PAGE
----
Models with the 8-inch Display Audio system come with a Wi-Fi hotspot, and the top-level Elite offers wireless phone charging. Android Auto and Apple CarPlay are also standard with the 8-inch system, and both offer a better nav interface than the standard Garmin setup.
The Honda Sensing suite of active safety tech is standard across the board, meaning every Passport comes with lane-keep assist, adaptive cruise control and automatic headlights. Blind-spot monitoring with cross-traffic alert joins the party on EX-L, Touring and Elite models, as well.
The Passport genuinely feels different than the Pilot behind the wheel, despite both cars using the same powertrain. You'll find Honda's ubiquitous 3.5-liter V6 under the Passport's hood, producing 280 horsepower and 262 pound-feet of torque. It's a refined engine, with smooth power delivery and ample midrange punch. The nine-speed automatic transmission mostly fades into the background, though I wish it were a bit more urgent when I kick down to command a downshift. And I still don't love the weirdly styled push-button shifter on the center console. Every Pilot is available with all-wheel drive, and it's standard on the top-level Elite.
With front-wheel drive, the most efficient Passport should return 20 miles per gallon in the city, 25 mpg highway and 22 mpg combined, according to EPA data. All-wheel drive reduces all those figures by 1 mpg, which makes the Passport about as efficient as other V6-powered competitors. That said, the Chevy Blazer and Ford Edge offer more frugal four-cylinder options, if that's your top purchase priority.
The Passport has different steering and suspension tuning than the Pilot, and the result is an SUV that's a bit more engaging to drive. The steering offers more weight on center, and more feedback as you turn. The ride quality definitely errs on the side of comfort, and the Passport has no trouble eating up long stretches of highway miles. But overall, the Passport gives off less of a tall minivan vibe -- it's more SUV-like than the Pilot, and I think it strikes a great overall balance.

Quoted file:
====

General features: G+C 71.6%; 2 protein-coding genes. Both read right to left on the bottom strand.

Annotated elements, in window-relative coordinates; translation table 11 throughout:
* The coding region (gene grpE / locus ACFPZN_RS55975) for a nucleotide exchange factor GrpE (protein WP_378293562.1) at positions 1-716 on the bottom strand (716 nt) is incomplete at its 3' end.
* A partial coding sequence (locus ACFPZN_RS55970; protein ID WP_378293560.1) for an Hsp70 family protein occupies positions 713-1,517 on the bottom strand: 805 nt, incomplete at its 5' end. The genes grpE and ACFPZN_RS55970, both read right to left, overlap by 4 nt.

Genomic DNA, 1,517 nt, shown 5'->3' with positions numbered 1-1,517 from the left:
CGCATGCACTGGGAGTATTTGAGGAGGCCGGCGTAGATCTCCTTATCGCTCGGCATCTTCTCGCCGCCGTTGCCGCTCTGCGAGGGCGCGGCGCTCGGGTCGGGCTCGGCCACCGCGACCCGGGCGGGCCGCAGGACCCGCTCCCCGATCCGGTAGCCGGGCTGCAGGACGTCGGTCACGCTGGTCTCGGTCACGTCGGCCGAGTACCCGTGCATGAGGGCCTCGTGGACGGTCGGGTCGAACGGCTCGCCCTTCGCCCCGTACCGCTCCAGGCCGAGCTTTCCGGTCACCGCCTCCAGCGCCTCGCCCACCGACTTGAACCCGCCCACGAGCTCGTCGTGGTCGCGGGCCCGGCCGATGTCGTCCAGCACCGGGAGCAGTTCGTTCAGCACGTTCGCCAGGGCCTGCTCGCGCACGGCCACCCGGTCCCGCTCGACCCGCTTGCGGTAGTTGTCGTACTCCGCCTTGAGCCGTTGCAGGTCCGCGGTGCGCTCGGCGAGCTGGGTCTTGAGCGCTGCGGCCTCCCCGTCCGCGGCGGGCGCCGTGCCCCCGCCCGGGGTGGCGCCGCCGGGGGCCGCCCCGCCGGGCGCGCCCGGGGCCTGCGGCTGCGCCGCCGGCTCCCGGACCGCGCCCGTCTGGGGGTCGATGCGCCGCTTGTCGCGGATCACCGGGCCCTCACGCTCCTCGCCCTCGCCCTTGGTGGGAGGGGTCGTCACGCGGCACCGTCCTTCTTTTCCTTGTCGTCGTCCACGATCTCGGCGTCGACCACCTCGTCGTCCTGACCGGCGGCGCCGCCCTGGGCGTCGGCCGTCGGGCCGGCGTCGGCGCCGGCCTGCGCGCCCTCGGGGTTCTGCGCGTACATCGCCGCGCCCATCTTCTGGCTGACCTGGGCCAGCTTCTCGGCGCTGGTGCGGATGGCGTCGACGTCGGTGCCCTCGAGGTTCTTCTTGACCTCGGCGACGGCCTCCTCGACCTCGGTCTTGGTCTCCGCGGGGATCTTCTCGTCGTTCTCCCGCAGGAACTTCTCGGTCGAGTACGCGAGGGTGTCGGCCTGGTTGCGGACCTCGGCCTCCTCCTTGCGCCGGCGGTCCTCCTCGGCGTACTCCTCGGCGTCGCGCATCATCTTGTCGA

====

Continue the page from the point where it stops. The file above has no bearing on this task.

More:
Honda is positioning the Passport as a more rugged alternative to the Pilot, and Roadshow reviews editor Jon Wong was able to put it through some light off-roading during a media event earlier this year. Make no mistake, the Passport won't take you to the ends of the earth like a Jeep Wrangler or Grand Cherokee. But with the all-wheel-drive system's different traction-management modes for snow, sand and mud, it's better poised to get you off the grid than, say, a Nissan Murano. Plus, all-wheel-drive models can tow up to 5,000 pounds, which is plenty for a small camper or a pair of jet skis.
Passport pricing ranges from $31,990 for a front-wheel-drive Sport to $43,680 for an all-wheel-drive Elite, not including $1,045 for destination. A fully loaded Elite actually feels like solid value for the money, especially in a world where a Chevy Blazer Premier can crest $50,000. Even the $36,410 EX-L and $39,280 Touring trims offer a lot of car for the money, the latter unlocking standard equipment including LED headlights, a power tailgate, navigation, heated front and rear seats, a premium audio system and parking sensors.
Trim for trim, you'll pay a grand or two less for a Passport than you will for a comparably equipped Pilot, and unless you absolutely need three rows of seats, it seems like the smarter way to go. With its excellent interior packaging and solid on-road manners, the Passport truly feels like the most well-rounded SUV in the two-row mid-size class. For the vast majority of crossover buyers, the Passport looks to be a smart choice.